The new dividend tax will increase the tax you pay on dividends by 7.5%, although the first £5,000 of dividends will be taxed at 0%. This change will affect different shareholders in the following ways.
As a company owner you may want to bring forward a dividend payment to before 6 April 2016 to save the additional 7.5% tax you would pay on the same income in 2016-17. However, if your total income is hovering around a tax rate threshold, the actual level of tax of tax saving will vary.
The company must also have the distributable profits available to pay the accelerated dividend. You could perhaps demonstrate that there are adequate profits to pay a dividend by drawing up management accounts for the company.
Your PAYE code for 2016-17 may include an estimated amount of tax in respect of the 7.5% dividend tax. You may want to check whether the level of estimated dividend tax is reasonable and in line with the dividends you expect to receive in 2016-17.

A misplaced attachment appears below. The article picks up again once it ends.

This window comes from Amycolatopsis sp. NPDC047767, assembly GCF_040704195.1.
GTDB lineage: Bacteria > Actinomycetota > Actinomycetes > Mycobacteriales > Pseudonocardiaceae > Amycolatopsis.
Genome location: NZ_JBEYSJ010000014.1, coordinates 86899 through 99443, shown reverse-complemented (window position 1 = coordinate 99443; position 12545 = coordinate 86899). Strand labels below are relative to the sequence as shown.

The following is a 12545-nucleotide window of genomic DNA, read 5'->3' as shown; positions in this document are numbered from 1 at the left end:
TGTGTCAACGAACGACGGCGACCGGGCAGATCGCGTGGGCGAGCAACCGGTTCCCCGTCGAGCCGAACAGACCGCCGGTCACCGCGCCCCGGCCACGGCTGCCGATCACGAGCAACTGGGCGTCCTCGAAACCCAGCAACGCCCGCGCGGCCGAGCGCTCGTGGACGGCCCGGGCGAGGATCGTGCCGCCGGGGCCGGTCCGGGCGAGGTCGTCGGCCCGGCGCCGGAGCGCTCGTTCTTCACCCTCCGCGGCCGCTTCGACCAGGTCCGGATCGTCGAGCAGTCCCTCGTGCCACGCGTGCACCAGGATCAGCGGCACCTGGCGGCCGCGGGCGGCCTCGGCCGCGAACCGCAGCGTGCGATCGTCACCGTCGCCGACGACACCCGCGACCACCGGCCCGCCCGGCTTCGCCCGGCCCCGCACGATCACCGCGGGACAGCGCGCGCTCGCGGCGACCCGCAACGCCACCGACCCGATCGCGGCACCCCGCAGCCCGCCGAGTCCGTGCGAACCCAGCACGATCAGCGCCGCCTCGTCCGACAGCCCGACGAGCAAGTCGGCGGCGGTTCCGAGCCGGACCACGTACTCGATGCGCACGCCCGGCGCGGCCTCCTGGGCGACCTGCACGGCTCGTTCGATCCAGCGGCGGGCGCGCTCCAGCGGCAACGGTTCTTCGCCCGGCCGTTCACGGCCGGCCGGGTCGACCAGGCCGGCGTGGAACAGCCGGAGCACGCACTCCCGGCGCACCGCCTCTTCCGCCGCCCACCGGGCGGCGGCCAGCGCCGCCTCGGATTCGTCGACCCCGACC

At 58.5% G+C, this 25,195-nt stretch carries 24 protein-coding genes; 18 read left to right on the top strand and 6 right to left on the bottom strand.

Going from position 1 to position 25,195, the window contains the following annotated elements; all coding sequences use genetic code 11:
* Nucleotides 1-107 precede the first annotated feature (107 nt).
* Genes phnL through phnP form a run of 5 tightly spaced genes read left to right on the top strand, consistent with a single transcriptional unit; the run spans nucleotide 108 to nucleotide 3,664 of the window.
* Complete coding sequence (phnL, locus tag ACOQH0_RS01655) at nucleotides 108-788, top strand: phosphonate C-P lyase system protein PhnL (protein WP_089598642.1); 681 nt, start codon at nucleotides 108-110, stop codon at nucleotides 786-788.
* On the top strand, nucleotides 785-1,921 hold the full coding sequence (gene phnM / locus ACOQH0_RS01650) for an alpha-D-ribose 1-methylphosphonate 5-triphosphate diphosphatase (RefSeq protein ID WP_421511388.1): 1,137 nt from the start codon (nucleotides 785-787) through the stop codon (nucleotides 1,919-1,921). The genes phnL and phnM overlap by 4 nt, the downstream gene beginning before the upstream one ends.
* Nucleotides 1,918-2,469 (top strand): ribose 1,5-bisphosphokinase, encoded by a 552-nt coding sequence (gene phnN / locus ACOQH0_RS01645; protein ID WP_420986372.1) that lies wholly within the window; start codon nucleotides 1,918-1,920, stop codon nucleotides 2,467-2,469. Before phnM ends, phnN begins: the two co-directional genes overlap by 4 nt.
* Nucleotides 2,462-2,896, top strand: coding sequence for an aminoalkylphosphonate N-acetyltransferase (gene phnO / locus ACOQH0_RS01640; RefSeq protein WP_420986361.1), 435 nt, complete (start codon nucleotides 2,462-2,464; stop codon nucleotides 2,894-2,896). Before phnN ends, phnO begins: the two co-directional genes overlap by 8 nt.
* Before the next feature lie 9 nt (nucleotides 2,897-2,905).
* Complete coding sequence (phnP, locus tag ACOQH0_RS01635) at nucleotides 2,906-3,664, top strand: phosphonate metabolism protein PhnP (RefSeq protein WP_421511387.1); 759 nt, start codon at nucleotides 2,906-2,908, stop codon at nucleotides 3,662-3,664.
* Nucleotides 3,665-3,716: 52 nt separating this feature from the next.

You can ask for the deduction for dividend tax to be taken out of your PAYE code, so that you pay any additional tax due for 2016-17 on 31 January 2018.
Basic rate taxpayers
When your income is less than £43,000 you may not be asked to complete a self assessment tax return, as you have no additional tax to pay on dividends. If you receive dividends of more than £5,000 in 2016-17 there will be tax to pay, so you may have to register for self assessment. Alternatively the extra tax due may be collected through your PAYE code, but it’s essential to check that the code is correct.
The dividend tax credit is counted as part of the tax paid in respect of donations made under Gift Aid. From 6 April 2016 that dividend tax credit is abolished. All bank interest will also be paid without deduction of tax from that date. You should check whether your total tax bill covers the tax you have declared you pay when making Gift Aid donations; we can help you with that.